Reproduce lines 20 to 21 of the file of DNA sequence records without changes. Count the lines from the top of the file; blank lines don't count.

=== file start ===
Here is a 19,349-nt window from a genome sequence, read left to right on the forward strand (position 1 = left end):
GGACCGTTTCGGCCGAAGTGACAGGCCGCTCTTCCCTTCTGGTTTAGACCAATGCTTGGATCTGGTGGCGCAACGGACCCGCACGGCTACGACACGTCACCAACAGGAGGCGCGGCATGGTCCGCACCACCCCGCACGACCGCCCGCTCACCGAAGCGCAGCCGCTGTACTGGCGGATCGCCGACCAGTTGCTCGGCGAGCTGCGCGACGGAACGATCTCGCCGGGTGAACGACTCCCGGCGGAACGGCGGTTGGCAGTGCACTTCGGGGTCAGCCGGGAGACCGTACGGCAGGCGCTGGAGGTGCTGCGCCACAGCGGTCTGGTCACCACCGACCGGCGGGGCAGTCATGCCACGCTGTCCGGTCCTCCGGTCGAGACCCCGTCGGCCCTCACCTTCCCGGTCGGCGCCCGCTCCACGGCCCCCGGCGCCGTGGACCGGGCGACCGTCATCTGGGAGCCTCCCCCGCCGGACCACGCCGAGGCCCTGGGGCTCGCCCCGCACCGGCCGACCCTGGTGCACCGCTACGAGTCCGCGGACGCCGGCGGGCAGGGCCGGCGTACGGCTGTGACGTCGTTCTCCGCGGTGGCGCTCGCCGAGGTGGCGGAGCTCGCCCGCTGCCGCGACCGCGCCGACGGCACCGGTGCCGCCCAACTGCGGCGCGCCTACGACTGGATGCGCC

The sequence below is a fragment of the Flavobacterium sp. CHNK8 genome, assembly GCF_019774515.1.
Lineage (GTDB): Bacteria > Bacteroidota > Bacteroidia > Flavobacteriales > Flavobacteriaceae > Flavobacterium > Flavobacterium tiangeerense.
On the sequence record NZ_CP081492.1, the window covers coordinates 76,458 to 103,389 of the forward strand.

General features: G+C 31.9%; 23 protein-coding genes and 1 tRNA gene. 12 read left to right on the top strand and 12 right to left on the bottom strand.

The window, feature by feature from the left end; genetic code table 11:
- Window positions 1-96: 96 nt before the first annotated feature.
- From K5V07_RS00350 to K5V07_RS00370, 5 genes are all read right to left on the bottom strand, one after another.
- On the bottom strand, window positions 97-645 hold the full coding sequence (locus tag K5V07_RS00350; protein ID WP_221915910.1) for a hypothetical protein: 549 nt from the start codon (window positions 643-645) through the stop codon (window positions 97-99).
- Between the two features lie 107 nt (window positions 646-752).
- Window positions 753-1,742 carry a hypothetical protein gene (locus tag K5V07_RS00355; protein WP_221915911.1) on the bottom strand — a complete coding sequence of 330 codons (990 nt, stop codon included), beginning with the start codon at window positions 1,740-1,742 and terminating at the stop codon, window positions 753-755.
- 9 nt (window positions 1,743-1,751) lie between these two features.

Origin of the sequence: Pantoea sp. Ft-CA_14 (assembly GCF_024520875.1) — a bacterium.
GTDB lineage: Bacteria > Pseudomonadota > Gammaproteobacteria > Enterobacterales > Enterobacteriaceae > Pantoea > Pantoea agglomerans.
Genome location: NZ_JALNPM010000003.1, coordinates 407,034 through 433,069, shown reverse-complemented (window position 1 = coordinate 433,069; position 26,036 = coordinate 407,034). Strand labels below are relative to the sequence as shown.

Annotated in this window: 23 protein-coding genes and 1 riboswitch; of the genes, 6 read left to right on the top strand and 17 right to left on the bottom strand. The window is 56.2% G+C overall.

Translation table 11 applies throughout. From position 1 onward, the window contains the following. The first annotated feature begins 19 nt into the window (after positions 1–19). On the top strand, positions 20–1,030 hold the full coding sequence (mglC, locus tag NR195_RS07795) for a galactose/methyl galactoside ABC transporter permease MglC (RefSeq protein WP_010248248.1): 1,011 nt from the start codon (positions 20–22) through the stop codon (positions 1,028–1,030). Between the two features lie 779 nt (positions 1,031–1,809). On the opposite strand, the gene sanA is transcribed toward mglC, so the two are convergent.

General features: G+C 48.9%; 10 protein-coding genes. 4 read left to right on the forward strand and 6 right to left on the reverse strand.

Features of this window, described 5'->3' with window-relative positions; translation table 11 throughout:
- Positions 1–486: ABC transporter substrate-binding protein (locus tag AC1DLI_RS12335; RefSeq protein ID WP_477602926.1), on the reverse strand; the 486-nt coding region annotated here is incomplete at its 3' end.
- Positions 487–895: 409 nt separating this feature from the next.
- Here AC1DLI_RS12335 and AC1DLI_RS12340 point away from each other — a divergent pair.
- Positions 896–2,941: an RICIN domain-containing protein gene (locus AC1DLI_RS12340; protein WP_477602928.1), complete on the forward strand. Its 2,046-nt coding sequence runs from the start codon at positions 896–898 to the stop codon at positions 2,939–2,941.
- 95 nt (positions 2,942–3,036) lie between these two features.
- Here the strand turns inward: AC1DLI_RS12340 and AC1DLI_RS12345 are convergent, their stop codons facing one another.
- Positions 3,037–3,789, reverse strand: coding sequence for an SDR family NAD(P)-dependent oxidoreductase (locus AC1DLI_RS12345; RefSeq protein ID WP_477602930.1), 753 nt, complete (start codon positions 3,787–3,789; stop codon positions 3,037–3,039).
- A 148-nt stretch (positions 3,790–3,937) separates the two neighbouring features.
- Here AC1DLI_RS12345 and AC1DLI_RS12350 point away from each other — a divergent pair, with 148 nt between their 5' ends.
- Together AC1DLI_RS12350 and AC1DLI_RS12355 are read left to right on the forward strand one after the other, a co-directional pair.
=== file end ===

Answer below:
Features of this window, described 5'->3' with window-relative positions; translation table 11 throughout:
- Positions 1–486: ABC transporter substrate-binding protein (locus tag AC1DLI_RS12335; RefSeq protein ID WP_477602926.1), on the reverse strand; the 486-nt coding region annotated here is incomplete at its 3' end.